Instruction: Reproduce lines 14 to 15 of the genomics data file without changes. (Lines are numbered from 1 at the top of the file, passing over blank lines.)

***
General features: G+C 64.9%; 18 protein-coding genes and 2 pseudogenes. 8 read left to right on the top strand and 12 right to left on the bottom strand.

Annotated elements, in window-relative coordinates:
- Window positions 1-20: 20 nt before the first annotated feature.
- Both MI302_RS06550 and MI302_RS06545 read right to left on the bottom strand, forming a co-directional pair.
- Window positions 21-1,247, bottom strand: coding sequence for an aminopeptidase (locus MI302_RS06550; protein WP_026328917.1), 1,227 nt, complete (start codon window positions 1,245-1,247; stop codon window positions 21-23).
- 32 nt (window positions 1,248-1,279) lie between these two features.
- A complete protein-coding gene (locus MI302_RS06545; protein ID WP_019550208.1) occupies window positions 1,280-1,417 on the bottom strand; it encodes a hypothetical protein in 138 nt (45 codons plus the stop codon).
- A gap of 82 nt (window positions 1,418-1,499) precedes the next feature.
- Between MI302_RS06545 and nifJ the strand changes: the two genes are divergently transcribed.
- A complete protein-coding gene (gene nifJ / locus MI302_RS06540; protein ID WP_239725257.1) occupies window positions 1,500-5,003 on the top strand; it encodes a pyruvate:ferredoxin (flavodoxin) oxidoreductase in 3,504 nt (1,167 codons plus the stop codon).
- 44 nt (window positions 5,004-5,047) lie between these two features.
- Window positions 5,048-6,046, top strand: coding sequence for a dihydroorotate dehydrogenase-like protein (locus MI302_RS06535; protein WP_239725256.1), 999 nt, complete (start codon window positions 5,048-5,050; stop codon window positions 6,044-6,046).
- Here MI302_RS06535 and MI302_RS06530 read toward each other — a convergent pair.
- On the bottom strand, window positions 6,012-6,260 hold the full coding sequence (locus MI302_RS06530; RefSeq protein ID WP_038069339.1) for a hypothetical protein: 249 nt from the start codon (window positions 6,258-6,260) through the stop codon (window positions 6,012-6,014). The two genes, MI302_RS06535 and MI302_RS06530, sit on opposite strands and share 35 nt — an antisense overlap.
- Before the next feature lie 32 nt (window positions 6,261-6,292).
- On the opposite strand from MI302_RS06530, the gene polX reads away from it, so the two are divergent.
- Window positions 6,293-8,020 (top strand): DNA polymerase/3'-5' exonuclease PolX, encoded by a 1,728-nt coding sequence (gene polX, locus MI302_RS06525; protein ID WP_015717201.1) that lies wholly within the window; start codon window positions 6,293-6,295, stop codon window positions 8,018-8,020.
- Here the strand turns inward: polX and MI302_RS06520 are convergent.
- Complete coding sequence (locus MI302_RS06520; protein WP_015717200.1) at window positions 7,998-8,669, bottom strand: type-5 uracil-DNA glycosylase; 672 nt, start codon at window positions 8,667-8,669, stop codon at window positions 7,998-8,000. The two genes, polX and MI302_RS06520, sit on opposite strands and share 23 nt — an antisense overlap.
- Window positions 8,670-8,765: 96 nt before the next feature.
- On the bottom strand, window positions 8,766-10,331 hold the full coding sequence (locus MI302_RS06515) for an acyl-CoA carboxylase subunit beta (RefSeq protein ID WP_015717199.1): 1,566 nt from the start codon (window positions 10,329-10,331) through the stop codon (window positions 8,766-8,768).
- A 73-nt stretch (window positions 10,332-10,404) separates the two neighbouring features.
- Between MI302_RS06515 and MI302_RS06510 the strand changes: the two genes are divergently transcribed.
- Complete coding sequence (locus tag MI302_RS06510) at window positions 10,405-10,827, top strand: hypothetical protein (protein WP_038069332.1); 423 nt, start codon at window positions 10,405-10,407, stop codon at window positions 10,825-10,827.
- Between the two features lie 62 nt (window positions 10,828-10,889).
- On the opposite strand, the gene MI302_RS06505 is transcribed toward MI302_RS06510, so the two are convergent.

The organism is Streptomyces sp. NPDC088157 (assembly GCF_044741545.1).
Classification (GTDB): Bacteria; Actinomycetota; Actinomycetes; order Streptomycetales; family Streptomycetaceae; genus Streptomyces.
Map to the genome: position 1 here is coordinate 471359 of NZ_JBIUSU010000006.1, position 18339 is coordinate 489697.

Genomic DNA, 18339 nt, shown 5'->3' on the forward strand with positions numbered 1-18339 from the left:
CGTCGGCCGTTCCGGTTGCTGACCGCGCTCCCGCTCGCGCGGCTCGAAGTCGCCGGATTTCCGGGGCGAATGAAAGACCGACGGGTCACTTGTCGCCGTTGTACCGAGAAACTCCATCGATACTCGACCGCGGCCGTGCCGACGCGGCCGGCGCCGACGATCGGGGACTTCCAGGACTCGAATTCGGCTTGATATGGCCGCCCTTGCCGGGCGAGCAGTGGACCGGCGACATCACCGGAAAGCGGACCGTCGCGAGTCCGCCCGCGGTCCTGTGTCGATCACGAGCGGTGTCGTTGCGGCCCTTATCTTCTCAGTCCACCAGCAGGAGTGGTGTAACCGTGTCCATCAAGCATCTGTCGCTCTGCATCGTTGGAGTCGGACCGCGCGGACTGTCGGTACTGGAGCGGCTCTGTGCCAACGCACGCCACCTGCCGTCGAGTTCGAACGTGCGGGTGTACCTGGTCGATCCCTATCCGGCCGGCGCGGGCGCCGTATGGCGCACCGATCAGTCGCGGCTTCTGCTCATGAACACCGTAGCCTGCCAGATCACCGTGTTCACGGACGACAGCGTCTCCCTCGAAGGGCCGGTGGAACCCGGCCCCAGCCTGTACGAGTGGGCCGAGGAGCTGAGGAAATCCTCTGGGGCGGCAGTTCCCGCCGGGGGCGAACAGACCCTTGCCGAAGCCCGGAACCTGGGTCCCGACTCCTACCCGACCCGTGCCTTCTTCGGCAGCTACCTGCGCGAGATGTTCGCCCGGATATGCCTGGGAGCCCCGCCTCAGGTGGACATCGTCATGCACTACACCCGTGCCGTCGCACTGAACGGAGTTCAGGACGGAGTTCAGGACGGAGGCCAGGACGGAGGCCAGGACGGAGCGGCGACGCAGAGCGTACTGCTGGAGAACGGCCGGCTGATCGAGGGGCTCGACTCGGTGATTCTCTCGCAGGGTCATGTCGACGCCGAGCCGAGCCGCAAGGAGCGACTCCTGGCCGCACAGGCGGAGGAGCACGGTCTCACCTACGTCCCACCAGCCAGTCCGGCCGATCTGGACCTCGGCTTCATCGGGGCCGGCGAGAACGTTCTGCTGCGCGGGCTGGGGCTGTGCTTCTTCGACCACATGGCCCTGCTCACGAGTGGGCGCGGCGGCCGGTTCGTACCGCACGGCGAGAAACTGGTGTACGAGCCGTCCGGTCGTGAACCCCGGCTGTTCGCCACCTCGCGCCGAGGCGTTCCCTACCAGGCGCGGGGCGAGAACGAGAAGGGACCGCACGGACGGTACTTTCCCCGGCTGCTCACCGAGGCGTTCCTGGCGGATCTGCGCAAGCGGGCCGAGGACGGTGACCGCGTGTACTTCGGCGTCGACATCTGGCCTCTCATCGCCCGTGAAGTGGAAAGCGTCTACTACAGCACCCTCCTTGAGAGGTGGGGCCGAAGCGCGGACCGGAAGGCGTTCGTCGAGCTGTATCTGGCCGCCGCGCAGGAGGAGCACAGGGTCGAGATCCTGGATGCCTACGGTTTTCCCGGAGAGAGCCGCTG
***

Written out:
- On the bottom strand, window positions 6,012-6,260 hold the full coding sequence (locus MI302_RS06530; RefSeq protein ID WP_038069339.1) for a hypothetical protein: 249 nt from the start codon (window positions 6,258-6,260) through the stop codon (window positions 6,012-6,014). The two genes, MI302_RS06535 and MI302_RS06530, sit on opposite strands and share 35 nt — an antisense overlap.
- Before the next feature lie 32 nt (window positions 6,261-6,292).